One of the things that confounds the beginning aquarist and those not schooled in the science of chemistry is the problem of a falling pH that usually occurs overnight. A change in Ph of 0.10 is considered a normal occurrence. It is normal because as changes occur in the atmosphere and oceans, all living things have learned to adapt to these changes. This article will deal with just one of the environmental conditions that will affect pH. One of these is the increase of carbon dioxide in well sealed homes that do not have a fresh air intake installed on the heating and air conditioning systems. This compounded by the lack of an exhaust fan to pull out stale air. I am also hoping to stir up some interest in Indoor Air Quality for all aquarist’s who have never given it a thought that their every day habits contribute to a downward trend in water quality. Later in this article, I will give some web sites that you can download information on indoor and
outdoor air pollution. When a residence is not provided with proper ventilation, an increase of CO2 will occur and this mostly happens at night when all windows are secured and the occupants retire for the night. In the indoor environment, the main contributors of C02 are human beings and the use of fuel burning appliances. Human beings are responsible for most of it.
The amount of C02 that it takes to lower pH is indicated in data presented below. The data will be interesting to those who want to improve the air quality and to maintain a stable pH. The outdoor C02 concentration is about 340 ppm. But the concentration indoors can easily reach over 1200 ppm, which is enough to effect the pH downward 0.30 to 0.40. I performed 3 tests to determine just how much C02 is needed to bring down pH, when the alkalinity is 3.5 meq/L. Prior to my first test, I opened all the windows and interior doors to balance the indoor concentration with the outdoor C02 concentration. I did this with the help of a carbon dioxide monitor that has a continuous digital readout. I placed this monitor in the fish room. My presence in the fish room added 40 ppm to the reading over outside air concentration when the test started. Here are the results:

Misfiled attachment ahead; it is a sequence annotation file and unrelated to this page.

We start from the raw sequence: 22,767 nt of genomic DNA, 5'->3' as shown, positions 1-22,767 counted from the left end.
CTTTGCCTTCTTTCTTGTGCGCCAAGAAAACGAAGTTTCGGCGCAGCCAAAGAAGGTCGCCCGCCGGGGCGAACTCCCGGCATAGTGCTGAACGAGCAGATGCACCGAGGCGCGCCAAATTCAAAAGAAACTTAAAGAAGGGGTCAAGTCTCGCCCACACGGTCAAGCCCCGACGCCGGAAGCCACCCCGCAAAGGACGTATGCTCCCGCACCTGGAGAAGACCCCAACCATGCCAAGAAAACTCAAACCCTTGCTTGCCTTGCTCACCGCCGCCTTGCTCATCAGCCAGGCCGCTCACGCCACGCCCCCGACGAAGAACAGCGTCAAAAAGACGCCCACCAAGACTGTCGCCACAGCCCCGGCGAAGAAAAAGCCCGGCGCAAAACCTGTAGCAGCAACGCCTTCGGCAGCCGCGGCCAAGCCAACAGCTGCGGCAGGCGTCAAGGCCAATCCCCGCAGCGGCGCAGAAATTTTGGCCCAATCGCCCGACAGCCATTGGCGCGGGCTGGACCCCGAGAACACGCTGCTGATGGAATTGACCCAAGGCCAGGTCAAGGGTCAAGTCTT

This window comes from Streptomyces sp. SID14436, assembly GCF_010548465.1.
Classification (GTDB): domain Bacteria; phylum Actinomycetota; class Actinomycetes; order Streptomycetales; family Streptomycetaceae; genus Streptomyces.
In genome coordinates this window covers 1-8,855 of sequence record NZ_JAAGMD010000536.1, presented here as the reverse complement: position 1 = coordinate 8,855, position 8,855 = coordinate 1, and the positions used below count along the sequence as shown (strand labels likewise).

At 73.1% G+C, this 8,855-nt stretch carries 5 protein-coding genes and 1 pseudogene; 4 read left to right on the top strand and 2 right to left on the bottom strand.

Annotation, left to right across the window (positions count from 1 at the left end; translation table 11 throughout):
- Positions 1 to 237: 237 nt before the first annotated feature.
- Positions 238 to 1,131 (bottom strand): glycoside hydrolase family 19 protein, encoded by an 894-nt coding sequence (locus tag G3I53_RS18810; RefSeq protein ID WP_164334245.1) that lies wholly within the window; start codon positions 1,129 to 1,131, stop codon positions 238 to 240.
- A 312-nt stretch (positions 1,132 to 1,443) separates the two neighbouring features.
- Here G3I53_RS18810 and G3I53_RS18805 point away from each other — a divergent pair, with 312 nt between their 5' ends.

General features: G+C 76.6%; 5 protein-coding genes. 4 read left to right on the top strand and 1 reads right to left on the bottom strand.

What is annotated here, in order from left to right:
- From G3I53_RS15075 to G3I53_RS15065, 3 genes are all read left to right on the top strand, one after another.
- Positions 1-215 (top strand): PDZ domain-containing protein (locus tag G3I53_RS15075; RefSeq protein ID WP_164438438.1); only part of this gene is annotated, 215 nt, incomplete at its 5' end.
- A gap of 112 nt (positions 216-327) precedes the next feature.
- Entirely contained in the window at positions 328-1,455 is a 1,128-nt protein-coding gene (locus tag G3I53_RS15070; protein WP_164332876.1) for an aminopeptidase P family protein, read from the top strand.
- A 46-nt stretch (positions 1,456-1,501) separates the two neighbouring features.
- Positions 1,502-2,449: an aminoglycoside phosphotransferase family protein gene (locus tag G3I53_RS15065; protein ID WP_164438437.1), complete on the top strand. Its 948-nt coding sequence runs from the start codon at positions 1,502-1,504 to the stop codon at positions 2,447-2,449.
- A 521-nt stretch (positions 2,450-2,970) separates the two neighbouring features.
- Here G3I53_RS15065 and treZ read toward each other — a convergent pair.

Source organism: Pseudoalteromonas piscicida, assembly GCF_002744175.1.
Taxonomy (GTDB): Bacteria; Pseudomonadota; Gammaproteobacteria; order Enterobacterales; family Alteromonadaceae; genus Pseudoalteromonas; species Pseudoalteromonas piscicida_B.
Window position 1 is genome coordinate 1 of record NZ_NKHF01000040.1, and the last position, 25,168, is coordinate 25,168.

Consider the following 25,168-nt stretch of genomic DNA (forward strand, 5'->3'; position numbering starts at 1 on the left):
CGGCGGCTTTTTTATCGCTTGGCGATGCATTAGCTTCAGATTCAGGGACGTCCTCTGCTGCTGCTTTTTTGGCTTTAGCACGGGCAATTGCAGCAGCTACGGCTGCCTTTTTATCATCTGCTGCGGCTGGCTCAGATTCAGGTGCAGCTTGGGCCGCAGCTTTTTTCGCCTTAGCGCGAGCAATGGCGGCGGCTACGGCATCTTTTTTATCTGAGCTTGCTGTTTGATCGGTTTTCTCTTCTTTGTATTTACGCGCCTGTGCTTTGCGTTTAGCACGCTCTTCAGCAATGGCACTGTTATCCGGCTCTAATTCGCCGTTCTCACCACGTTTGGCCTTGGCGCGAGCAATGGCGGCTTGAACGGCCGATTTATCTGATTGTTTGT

|Test start time||pH||CO2 concentration||Test end time||pH||CO2 concentration|
As you see, with low C02 concentration, there was only a 1/100 drop in pH.
In test #2, I balanced the air again. After which I then closed all windows and two interior doors that lead to the fish room. The room is 13 by 15 by 7 feet high. With no ventilation coming into the room and myself as the only occupant of the house, I stayed in the room for 3-1/2 hours.
|Test start time||pH||CO2 concentration|